Politicians are often criticized for toeing the party line even when they must know their stated position is wrong. I'd like to think I'm above that, but alas: I, too, in my own little world of recipes, can be guilty of it. For starters, I haven't been fully honest with you about zucchini and summer squash.
My official position on them, one I've written about and argued before on Serious Eats, is that they're watery and mild, and that the best way to make them worthwhile is to bring out their flavor by browning them. It's not an untrue statement—in the same way that many of the talking points politicians use to dodge the complexity of an issue are not untrue—but it's not the whole truth, either.
Yes, zucchini and squash take on a deeper, richer, fuller flavor when browned. Despite that, I've long enjoyed un-browned, stewed summer squash in the secrecy of my home, out of the questioning eye of the public. I've been living a life contrary to how I've been telling other people to live theirs, and I'm ready to come clean now.
The recipe here is for stewed summer squash, the way I like it, and it's so simple that there's hardly a thing to say about it. I start with a mix of zucchini and yellow squashes, preferably small ones picked during their peak growing season. Small, because squashes are denser, more flavorful, and less seedy when small than when they're allowed to grow large, and in-season, because that's when they taste best.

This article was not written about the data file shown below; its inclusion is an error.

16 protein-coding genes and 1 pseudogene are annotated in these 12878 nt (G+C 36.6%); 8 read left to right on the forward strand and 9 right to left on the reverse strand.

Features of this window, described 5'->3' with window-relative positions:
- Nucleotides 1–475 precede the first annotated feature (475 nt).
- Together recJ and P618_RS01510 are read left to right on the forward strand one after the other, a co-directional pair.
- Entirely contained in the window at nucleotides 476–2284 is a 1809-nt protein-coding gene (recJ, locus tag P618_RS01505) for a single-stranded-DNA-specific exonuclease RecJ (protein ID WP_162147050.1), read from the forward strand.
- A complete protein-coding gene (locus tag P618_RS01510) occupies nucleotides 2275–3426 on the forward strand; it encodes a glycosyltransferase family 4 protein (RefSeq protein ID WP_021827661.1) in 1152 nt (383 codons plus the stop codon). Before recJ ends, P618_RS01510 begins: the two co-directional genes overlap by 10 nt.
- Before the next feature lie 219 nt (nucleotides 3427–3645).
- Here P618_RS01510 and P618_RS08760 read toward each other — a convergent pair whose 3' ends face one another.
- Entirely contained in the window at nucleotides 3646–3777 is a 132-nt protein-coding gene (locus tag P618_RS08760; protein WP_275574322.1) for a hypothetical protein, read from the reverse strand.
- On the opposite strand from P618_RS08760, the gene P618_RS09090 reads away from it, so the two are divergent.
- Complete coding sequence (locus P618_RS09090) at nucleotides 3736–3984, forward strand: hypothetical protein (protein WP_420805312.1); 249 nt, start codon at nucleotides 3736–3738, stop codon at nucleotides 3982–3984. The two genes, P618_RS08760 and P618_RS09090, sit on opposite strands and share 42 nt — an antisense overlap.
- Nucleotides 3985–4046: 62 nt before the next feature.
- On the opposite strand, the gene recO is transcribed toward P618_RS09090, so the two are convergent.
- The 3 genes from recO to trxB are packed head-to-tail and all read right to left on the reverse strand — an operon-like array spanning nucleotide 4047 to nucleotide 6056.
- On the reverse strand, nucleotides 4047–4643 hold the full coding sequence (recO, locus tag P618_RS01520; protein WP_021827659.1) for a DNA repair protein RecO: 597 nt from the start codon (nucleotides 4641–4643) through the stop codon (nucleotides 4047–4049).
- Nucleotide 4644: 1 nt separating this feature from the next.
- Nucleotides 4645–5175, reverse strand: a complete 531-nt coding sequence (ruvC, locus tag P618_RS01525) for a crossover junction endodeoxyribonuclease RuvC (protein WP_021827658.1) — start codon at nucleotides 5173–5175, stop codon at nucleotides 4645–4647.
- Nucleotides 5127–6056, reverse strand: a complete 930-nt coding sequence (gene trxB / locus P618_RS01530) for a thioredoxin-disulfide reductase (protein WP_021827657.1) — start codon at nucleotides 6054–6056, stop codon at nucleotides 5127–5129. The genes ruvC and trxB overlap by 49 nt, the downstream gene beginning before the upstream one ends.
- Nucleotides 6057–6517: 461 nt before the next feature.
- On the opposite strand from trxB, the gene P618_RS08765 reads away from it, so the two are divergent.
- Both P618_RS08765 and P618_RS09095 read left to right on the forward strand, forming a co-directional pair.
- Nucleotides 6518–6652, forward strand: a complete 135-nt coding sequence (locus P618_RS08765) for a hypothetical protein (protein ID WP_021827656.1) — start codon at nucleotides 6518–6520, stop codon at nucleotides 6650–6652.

Next, I wash them well, scrubbing the skin carefully with my fingers under running water. This is an important step that a lot of people overlook. Summer squashes have very delicate skins, and they grow on sprawling plants near the ground. It's very common for grains of sand and grit to get lodged in their skins, and if you don't wash them carefully, that stuff will end up crunching between your teeth in the most unpleasant way.
I like to keep the squash in fat chunks, about an inch or two in size, though you can cut them however you like, whether that's diced or sliced. But I think the larger chunks are more fun to eat because they get so juicy inside once cooked.
Then I gently heat some olive oil in a pot, warm a few crushed or sliced cloves of garlic in it, and add the squash, cooking and stirring occasionally until it's tender throughout. It might brown a little, but it doesn't have to in order to taste great.
At the very end, I toss in some fresh herbs, like torn basil leaves; drizzle a little fresh olive oil on top; and...that's it. The result is plump and tender squash that's bursting with its own juices. The flavor may not be deep and rich, but what it trades in that department, it gains in a bright, clean, and sunny disposition. While I usually eat at least half of a large batch right away, it gets even better after it's come to room temperature, or—wait for it—chilled in the fridge. It's delicious. And yes, that's an official statement.